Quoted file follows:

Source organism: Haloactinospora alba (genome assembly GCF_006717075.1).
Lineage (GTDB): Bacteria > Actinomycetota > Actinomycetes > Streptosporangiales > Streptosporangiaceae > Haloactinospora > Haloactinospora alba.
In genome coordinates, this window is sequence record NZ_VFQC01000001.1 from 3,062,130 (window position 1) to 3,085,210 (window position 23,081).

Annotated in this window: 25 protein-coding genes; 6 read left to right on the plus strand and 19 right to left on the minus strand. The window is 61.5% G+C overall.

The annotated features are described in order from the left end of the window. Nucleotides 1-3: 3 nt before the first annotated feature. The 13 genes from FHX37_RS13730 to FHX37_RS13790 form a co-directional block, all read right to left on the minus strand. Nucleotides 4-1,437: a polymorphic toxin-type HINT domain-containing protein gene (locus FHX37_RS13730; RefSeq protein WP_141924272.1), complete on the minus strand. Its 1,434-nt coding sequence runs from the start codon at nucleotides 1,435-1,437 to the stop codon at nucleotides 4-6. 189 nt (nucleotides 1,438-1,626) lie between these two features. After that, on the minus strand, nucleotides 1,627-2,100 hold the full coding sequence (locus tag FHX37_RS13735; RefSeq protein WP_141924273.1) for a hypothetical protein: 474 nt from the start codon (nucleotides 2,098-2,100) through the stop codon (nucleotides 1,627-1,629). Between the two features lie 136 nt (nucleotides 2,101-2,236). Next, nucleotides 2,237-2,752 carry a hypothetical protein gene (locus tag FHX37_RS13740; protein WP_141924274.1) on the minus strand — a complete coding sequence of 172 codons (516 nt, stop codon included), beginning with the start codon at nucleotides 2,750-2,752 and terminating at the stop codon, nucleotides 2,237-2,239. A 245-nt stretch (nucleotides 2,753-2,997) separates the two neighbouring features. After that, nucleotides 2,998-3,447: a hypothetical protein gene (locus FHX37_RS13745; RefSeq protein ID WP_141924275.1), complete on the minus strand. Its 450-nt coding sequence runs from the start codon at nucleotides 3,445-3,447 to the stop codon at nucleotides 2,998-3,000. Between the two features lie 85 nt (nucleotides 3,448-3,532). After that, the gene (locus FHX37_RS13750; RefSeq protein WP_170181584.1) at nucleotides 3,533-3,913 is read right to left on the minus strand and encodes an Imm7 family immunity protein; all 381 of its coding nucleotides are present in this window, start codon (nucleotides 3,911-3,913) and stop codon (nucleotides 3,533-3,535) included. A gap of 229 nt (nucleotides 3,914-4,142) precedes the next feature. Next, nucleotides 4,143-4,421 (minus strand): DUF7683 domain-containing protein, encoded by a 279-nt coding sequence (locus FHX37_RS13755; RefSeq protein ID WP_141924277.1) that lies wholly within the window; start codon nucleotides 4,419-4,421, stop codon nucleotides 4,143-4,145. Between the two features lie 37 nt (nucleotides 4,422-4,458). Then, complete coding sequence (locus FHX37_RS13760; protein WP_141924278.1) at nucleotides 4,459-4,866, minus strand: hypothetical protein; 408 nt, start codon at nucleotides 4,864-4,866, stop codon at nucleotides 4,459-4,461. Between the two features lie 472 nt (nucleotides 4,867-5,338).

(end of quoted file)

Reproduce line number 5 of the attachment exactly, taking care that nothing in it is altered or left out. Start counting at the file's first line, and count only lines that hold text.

The annotated features are described in order from the left end of the window. Nucleotides 1-3: 3 nt before the first annotated feature. The 13 genes from FHX37_RS13730 to FHX37_RS13790 form a co-directional block, all read right to left on the minus strand. Nucleotides 4-1,437: a polymorphic toxin-type HINT domain-containing protein gene (locus FHX37_RS13730; RefSeq protein WP_141924272.1), complete on the minus strand. Its 1,434-nt coding sequence runs from the start codon at nucleotides 1,435-1,437 to the stop codon at nucleotides 4-6. 189 nt (nucleotides 1,438-1,626) lie between these two features. After that, on the minus strand, nucleotides 1,627-2,100 hold the full coding sequence (locus tag FHX37_RS13735; RefSeq protein WP_141924273.1) for a hypothetical protein: 474 nt from the start codon (nucleotides 2,098-2,100) through the stop codon (nucleotides 1,627-1,629). Between the two features lie 136 nt (nucleotides 2,101-2,236). Next, nucleotides 2,237-2,752 carry a hypothetical protein gene (locus tag FHX37_RS13740; protein WP_141924274.1) on the minus strand — a complete coding sequence of 172 codons (516 nt, stop codon included), beginning with the start codon at nucleotides 2,750-2,752 and terminating at the stop codon, nucleotides 2,237-2,239. A 245-nt stretch (nucleotides 2,753-2,997) separates the two neighbouring features. After that, nucleotides 2,998-3,447: a hypothetical protein gene (locus FHX37_RS13745; RefSeq protein ID WP_141924275.1), complete on the minus strand. Its 450-nt coding sequence runs from the start codon at nucleotides 3,445-3,447 to the stop codon at nucleotides 2,998-3,000. Between the two features lie 85 nt (nucleotides 3,448-3,532). After that, the gene (locus FHX37_RS13750; RefSeq protein WP_170181584.1) at nucleotides 3,533-3,913 is read right to left on the minus strand and encodes an Imm7 family immunity protein; all 381 of its coding nucleotides are present in this window, start codon (nucleotides 3,911-3,913) and stop codon (nucleotides 3,533-3,535) included. A gap of 229 nt (nucleotides 3,914-4,142) precedes the next feature. Next, nucleotides 4,143-4,421 (minus strand): DUF7683 domain-containing protein, encoded by a 279-nt coding sequence (locus FHX37_RS13755; RefSeq protein ID WP_141924277.1) that lies wholly within the window; start codon nucleotides 4,419-4,421, stop codon nucleotides 4,143-4,145. Between the two features lie 37 nt (nucleotides 4,422-4,458). Then, complete coding sequence (locus FHX37_RS13760; protein WP_141924278.1) at nucleotides 4,459-4,866, minus strand: hypothetical protein; 408 nt, start codon at nucleotides 4,864-4,866, stop codon at nucleotides 4,459-4,461. Between the two features lie 472 nt (nucleotides 4,867-5,338).